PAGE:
Macrozamia communis L.A.S.Johnson, Proc. Linn. Soc. New South Wales 84: 98 1959. (Syn: Encephalartos spiralis var. major Miq.; Macrozamia amabilis W.Bull; Macrozamia eximia W.Bull; Macrozamia hillii W.Bull; Macrozamia pulchra W.Bull; Macrozamia spiralis var. eximia (W.Bull) Regel; Macrozamia spiralis var. fraseri Regel; Macrozamia spiralis var. hillii (W.Bull) Regel; Macrozamia tridentata f. hillii (W.Bull) J.Schust.; Macrozamia tridentata var. pungens J.Schust.; Macrozamia tridentata f. vavilovii J.Schust.);
The plants grow in open forests.
Seed cones are formed after fire. Male and female seed cones are on separate plants and the large female seeds are ripe when red or yellow.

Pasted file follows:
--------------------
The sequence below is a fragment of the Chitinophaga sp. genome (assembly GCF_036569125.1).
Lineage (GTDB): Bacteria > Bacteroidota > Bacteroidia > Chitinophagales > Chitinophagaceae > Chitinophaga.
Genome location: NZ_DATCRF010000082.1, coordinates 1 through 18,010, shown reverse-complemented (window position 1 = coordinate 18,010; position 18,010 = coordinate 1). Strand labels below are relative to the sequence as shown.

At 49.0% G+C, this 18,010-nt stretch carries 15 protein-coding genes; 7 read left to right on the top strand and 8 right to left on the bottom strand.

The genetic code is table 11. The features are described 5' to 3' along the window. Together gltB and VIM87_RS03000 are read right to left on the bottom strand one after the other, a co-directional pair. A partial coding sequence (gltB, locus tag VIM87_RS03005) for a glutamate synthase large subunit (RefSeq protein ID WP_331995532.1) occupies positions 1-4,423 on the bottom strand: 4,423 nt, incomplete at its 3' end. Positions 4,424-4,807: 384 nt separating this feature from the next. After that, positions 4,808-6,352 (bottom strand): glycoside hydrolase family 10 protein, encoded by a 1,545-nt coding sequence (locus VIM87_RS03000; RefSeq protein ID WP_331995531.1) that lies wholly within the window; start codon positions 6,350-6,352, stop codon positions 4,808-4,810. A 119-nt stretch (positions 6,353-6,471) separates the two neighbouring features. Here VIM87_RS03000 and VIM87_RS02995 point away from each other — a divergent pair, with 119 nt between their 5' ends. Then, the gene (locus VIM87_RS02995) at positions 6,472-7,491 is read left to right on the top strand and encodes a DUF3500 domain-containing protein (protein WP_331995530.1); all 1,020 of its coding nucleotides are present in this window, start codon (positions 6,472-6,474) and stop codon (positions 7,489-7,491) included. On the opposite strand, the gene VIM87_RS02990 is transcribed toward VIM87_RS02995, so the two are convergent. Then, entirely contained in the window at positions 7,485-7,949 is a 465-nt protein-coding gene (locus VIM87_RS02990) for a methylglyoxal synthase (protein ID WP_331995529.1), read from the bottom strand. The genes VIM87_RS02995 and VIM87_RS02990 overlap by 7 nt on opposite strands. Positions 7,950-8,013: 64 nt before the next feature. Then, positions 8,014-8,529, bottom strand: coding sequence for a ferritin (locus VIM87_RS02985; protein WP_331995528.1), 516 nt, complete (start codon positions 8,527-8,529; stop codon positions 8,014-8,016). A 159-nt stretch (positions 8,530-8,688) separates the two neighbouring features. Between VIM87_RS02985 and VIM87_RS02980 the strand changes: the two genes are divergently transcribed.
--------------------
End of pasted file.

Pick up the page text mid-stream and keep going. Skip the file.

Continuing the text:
The seeds of the burrawang are a good source of starch but are poisonous to eat unless treated. The Cadigal people pounded and soaked the seeds in water for a week, changing the water daily. The pulp was then made into cakes and roasted over hot embers.
(From Wikipedia on 18.12.13)
Gymnosperms Fortnight: Zamiaceae-Macrozamia communis from California-GS-26 : Attachments (2).
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Macrozamia communis, photographed from University of California Botanical Garden.